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Negativity is a Toxic Beast: Embracing the Art of the Grudge Smudge

Nadine Briggs

Negativity is a Toxic Beast: Embracing the Art of the Grudge Smudge

by Nadine Briggs

Negativity is very toxic beast. Holding on to grudges can make you feel bitter and resentful. Over time, those feelings can begin to take up so much space that there is less room for happiness and contentment.

Making Room for Happiness and Contentment

The guideposts for living a happy and flourishing life include:

  • having experiences that elicit positive emotions,
  • engagement in activities that we enjoy, 
  • reciprocal and healthy relationships, 
  • meaningfulness by contributing to a greater good, 
  • and achieving goals and experiencing successes.

None of those guideposts include bitterness, resentment and grudges. Many of the kids and teens that we work with in our social resiliency groups spend a great deal of effort keeping track of all the wrongs that have been done to them. It’s like a scorecard in their minds. They value their grudges and revisit them often, keeping them fresh. Some of the issues that they are resentful of might even have been misperceived slights. I have had kids recall things as teens that happened to them in first grade. They will hang on to issues that had long since been apologized for but have remained unforgiven.

What Happens If We Can’t Let Go?

Holding in all that toxicity takes a toll on kids. It’s like a beast that is ready to rear up and seek its revenge. The toxic nature of those memories can begin to have an influence on new relationships. I have heard kids say “oh, that guy is just like Harold. I’ll bet they’re twins or something!” Keep in mind; issues with “Harold” literally happened a year ago. How much of a chance are they going to give someone who they have already decided they don’t like?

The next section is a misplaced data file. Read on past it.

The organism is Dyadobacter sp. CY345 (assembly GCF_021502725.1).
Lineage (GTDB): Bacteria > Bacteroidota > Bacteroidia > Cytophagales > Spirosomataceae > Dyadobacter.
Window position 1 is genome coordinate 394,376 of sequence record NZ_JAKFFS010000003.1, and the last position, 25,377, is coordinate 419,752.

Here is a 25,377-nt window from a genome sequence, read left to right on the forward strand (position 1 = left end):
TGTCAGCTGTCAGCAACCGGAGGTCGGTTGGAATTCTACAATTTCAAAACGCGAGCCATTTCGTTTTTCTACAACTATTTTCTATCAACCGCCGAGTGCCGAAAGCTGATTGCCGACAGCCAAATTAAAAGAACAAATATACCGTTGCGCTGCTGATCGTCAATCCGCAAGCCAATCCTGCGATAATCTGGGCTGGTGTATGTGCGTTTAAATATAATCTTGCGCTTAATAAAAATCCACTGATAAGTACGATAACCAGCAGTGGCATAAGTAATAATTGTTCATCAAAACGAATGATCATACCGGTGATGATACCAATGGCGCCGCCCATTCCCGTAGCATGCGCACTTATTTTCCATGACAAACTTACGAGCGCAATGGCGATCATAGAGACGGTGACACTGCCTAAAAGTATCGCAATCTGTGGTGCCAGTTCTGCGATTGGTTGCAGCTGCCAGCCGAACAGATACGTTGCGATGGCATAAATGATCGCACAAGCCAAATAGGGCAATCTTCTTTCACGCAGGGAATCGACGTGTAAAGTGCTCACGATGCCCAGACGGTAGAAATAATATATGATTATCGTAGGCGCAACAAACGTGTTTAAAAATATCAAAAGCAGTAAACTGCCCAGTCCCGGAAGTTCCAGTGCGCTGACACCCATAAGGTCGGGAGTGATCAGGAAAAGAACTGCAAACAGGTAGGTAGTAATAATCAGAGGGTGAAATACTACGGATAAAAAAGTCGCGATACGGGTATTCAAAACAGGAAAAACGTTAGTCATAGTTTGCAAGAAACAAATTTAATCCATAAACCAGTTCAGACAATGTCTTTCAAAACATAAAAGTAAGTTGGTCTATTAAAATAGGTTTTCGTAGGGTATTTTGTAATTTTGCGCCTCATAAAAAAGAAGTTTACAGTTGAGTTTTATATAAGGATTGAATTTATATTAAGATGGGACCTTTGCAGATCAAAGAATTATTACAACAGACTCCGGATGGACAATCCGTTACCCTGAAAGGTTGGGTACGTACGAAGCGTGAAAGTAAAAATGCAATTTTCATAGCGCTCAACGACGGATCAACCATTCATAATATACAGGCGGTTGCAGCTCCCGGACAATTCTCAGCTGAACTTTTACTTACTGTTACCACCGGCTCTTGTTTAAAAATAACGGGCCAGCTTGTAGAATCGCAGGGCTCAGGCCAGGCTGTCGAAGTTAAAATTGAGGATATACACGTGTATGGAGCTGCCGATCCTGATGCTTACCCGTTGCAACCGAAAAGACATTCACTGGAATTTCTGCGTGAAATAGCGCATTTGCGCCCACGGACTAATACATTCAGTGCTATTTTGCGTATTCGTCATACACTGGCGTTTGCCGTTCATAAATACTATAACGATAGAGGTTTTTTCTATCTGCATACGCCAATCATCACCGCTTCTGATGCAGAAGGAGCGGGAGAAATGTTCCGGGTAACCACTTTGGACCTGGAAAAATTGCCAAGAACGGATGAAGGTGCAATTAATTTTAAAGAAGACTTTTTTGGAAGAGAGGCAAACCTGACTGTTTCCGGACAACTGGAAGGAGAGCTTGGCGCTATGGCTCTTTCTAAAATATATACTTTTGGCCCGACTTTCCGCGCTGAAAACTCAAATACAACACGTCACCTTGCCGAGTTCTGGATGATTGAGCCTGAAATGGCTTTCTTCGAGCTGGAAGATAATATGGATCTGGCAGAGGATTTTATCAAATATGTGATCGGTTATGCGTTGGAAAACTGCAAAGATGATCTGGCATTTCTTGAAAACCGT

Getting Ridge of the Grudge

Here are some tips for letting go of a grudge:

  1. Write the grudge on an index card and crank it through a hand crank shredder. Once the grudge has become confetti, it is over. Once it’s been smudged then no more energy will be given to the grudge.
  2. If you’re in a snowy climate, you can make a snow ball for each grudge and fling it at a tree (not at parents or siblings please!) The satisfying thud against the tree trunk is the signal that the grudge has been smudged.
  3. If you’re in a warmer climate, you can write it on an egg (with parents’ permission) and heave it at a tree.
  4. Write it down on a small piece of paper and bury in the yard. Once gone, it’s time to forget it.
  5. Blow bubbles and imagine that each bubble is a grudge that is floating way and never to be seen again.

Kids who work so hard to get friends will cut them loose at the smallest infraction. If the scenario is flipped, however, those same people want forgiveness from others. They don’t see the hypocrisy in that, though, even when it’s pointed out to them. Friends are too hard to come by to lose over petty grievances. Friends are worth forgiving. Let’s start smudging out that toxic beast today.

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